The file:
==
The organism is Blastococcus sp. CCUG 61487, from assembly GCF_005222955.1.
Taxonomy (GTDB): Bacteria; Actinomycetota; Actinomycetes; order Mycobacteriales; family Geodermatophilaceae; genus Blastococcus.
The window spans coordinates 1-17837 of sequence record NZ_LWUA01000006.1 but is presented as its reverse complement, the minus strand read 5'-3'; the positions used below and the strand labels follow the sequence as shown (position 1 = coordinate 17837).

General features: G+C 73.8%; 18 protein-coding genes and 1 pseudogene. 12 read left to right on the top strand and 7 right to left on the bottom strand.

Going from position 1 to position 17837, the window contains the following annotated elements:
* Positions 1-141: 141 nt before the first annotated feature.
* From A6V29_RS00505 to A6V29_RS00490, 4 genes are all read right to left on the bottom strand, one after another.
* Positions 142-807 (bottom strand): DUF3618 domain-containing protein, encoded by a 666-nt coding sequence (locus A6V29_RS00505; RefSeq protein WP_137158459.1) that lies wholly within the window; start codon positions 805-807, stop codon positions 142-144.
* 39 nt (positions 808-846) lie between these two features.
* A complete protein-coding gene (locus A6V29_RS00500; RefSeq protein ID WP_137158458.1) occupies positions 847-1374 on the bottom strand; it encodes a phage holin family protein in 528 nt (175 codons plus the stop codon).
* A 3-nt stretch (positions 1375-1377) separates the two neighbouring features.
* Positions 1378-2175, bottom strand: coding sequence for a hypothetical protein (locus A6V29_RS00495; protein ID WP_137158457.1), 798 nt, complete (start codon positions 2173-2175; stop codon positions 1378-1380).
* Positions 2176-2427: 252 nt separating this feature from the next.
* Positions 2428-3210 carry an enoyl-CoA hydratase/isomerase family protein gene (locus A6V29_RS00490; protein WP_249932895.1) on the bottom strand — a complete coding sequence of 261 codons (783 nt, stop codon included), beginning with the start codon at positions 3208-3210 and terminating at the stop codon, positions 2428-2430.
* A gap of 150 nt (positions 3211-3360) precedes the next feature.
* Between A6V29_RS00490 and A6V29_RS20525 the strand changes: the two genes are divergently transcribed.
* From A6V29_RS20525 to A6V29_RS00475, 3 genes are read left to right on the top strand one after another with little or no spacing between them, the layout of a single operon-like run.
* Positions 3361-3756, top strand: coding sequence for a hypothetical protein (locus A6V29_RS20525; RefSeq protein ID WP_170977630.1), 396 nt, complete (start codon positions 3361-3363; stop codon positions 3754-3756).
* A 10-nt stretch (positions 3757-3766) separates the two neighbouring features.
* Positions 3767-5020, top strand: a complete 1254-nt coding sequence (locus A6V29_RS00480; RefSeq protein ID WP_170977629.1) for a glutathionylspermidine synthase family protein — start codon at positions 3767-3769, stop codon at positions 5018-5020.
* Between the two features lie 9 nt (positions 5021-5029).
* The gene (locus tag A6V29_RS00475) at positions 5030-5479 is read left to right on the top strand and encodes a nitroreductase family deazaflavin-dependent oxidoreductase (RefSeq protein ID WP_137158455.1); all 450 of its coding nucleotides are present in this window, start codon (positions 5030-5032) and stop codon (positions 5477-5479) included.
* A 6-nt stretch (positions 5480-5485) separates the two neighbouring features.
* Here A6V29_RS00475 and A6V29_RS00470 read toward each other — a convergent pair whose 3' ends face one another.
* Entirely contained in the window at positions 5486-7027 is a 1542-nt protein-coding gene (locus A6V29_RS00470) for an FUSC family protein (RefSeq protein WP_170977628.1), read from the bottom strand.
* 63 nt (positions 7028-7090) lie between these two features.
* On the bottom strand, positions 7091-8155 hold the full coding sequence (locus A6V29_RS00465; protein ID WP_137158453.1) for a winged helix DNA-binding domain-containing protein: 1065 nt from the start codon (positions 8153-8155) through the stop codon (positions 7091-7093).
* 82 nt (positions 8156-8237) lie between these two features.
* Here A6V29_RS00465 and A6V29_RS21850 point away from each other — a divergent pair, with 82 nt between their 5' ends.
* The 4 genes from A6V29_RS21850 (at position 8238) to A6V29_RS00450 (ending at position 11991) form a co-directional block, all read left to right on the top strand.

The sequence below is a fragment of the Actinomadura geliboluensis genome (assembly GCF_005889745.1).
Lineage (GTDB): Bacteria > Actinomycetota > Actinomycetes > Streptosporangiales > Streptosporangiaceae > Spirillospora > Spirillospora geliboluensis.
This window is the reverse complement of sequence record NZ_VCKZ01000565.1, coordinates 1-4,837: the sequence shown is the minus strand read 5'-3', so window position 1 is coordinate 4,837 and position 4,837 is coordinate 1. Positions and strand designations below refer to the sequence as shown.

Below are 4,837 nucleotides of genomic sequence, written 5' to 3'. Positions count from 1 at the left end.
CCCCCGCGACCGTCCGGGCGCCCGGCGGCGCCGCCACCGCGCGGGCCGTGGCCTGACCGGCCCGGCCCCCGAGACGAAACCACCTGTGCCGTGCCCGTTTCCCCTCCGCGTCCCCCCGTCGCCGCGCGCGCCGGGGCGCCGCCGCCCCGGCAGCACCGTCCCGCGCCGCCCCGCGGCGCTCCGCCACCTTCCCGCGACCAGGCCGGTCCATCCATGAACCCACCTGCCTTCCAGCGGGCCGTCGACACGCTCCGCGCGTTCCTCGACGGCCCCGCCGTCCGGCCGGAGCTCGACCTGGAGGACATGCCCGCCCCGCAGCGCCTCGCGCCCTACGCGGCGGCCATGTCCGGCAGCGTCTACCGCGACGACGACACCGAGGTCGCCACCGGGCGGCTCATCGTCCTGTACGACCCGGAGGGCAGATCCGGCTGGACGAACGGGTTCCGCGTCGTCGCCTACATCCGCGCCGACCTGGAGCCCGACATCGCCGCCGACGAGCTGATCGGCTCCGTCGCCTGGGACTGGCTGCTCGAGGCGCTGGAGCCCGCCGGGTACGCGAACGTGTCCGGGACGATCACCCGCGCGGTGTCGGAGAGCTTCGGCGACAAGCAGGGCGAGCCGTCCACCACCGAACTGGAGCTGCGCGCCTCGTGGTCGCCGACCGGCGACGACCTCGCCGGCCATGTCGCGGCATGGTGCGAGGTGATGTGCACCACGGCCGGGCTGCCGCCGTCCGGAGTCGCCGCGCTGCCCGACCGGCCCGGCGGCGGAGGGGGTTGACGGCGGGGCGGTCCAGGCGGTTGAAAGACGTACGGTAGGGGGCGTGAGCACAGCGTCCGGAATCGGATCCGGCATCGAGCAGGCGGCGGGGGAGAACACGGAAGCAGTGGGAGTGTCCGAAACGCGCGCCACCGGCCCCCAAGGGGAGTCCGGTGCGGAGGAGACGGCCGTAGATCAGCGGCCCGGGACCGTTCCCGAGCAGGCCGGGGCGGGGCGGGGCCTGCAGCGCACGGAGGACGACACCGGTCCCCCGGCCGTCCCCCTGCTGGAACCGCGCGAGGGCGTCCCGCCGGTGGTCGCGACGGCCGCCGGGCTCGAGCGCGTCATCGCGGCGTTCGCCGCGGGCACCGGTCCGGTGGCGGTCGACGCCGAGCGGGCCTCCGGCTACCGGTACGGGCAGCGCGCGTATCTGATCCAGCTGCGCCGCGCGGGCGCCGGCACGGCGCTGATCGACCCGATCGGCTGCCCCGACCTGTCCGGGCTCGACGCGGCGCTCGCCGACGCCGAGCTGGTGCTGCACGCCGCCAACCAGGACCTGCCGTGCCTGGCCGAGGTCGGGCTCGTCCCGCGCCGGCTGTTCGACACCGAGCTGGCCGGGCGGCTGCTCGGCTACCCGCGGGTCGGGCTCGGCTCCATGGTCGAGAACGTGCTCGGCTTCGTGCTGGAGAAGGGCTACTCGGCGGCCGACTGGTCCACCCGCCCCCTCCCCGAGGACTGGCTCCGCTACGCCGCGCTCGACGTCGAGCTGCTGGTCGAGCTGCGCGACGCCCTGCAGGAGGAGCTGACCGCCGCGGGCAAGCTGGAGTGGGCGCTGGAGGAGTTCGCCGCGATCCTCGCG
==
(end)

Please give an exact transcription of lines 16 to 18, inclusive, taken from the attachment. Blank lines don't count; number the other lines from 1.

* Between A6V29_RS00490 and A6V29_RS20525 the strand changes: the two genes are divergently transcribed.
* From A6V29_RS20525 to A6V29_RS00475, 3 genes are read left to right on the top strand one after another with little or no spacing between them, the layout of a single operon-like run.
* Positions 3361-3756, top strand: coding sequence for a hypothetical protein (locus A6V29_RS20525; RefSeq protein ID WP_170977630.1), 396 nt, complete (start codon positions 3361-3363; stop codon positions 3754-3756).